Rigorous manufacturing standards and enhanced quality control are perhaps the best ways to prevent a product liability lawsuit. However, as the link between companies and consumers weakens, manufacturers, distributors, wholesalers, and retailers are increasingly at risk when customers incorrectly use their products and become injured. While a company may feel it acted responsibly to prevent any potential liability, it may still be vulnerable to lawsuits.
According to the legal doctrine of “strict liability,” a company may be held liable for any damages resulting from the use of its products, even when there is no proof of corporate negligence. Any company that sells, distributes, or manufactures a product may risk losing a significant amount of money in direct compensatory and costly punitive damages. Fortunately, companies may be able to protect themselves with the proper insurance coverage. Product liability insurance, combined with procedures to create a safe product, may help secure a business against liability from real or alleged product defects.
Generally, a product liability policy covers property damage or bodily injury caused by the product, as well as payment for legal defense costs. There are two basic types of insurance: Claims-made policies apply to claims made at any time the policy is in effect, regardless of when the alleged defective product was manufactured, and occurrence policies cover losses from use of the product during its entire useful life.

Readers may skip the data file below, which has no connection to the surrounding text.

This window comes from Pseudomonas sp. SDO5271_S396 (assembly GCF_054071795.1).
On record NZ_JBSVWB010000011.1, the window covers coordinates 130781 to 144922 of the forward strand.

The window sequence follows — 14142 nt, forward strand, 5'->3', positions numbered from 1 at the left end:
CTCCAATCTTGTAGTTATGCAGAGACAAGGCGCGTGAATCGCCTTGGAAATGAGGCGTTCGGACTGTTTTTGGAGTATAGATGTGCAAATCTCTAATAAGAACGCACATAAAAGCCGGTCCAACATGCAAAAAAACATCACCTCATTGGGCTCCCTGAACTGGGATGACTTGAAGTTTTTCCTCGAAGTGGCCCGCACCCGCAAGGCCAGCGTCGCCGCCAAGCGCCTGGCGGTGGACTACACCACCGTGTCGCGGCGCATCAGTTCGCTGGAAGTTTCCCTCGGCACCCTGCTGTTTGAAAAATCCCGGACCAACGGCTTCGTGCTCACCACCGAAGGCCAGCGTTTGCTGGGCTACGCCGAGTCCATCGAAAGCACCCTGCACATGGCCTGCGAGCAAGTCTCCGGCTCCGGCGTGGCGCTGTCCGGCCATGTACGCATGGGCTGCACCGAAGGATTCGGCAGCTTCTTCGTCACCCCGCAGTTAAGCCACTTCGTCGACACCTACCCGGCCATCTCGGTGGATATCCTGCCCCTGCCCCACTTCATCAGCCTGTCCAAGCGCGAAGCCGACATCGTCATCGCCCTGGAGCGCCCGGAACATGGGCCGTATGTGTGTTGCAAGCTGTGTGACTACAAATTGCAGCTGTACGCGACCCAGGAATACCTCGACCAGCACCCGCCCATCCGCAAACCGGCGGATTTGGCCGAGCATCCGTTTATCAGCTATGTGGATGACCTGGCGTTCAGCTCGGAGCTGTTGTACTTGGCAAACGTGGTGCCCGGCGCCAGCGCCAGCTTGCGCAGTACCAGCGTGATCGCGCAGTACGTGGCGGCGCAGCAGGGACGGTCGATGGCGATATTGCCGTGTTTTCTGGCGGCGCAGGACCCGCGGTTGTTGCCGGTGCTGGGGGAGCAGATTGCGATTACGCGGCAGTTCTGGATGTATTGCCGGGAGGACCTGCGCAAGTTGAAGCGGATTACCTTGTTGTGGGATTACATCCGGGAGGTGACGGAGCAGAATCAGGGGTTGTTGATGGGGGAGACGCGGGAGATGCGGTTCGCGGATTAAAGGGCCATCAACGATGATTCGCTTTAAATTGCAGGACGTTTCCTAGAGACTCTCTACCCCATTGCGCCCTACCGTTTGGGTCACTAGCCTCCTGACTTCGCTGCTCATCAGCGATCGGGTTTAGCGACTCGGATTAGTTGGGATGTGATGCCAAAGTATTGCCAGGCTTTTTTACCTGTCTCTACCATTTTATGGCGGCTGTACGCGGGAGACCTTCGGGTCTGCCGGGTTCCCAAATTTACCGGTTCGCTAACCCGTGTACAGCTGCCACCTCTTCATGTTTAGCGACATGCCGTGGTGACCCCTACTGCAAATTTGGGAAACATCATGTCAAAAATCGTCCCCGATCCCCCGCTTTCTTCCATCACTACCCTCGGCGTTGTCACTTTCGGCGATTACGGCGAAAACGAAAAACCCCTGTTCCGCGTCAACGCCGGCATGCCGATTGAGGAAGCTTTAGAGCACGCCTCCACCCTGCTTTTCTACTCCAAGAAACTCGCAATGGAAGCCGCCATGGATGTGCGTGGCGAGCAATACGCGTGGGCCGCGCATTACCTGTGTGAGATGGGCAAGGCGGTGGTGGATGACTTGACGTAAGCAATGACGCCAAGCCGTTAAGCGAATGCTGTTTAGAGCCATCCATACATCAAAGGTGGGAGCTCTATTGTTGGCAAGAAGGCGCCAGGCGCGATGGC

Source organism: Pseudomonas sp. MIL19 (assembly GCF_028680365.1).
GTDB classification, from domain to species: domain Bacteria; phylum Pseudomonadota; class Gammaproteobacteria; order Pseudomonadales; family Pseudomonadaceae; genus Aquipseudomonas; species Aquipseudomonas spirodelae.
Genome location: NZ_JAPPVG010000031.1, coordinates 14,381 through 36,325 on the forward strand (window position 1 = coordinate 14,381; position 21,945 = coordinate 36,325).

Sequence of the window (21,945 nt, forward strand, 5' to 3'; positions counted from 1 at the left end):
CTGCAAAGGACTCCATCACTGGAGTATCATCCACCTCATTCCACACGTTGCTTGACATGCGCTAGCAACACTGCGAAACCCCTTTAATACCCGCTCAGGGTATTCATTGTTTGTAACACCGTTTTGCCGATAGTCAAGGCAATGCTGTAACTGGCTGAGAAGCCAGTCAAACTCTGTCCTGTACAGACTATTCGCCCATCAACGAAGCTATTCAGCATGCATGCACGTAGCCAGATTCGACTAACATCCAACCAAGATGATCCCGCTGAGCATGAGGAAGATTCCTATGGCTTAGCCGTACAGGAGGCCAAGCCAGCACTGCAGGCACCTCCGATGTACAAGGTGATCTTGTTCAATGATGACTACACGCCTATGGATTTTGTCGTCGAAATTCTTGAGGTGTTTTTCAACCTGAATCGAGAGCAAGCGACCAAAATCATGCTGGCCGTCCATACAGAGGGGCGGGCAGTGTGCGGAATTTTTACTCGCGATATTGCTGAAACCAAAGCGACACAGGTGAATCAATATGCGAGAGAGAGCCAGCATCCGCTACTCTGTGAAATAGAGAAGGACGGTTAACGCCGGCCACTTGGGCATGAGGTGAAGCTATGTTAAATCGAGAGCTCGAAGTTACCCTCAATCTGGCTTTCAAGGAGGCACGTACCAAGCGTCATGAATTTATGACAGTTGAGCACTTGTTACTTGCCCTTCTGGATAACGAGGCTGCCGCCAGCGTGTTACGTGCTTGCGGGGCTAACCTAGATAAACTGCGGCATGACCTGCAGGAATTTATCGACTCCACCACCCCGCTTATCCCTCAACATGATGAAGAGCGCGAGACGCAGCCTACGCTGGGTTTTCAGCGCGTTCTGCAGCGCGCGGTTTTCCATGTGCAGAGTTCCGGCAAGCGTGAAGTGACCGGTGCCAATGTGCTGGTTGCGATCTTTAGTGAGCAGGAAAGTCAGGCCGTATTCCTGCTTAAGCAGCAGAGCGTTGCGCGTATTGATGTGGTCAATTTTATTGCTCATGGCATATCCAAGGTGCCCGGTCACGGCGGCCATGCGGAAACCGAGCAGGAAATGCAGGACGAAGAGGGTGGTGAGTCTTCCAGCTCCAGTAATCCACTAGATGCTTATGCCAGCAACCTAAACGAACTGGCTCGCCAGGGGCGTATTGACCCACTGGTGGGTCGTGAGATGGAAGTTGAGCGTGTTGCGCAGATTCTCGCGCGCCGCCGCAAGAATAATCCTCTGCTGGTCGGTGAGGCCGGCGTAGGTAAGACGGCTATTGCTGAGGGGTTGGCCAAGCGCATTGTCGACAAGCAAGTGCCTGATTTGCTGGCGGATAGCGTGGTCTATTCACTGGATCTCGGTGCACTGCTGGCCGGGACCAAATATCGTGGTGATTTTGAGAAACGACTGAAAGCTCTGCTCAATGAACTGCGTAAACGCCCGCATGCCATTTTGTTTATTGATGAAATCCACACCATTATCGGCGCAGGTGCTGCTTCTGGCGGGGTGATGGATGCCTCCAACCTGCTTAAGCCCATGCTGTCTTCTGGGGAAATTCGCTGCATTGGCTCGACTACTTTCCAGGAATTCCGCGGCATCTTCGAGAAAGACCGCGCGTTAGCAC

Premiums for coverage under an occurrence policy may be higher because claims can be filed when the policy is no longer in effect. Coverage for recalling and replacing defective products, including the cost of the damaged product itself and any potential losses resulting from nonperformance of the product’s intended function, generally is not included in standard policies but may be purchased separately in many cases.
Although product liability insurance provides protection from claims arising from the use of faulty products, this coverage should be used in conjunction with quality control and other precautionary and safety measures. Business owners may want to consult with an attorney who can review all labeling and advertising, and also thoroughly investigate any product claims. A qualified insurance professional can help assess the potential risks of your business to determine the appropriate coverage. Give them a call for more information.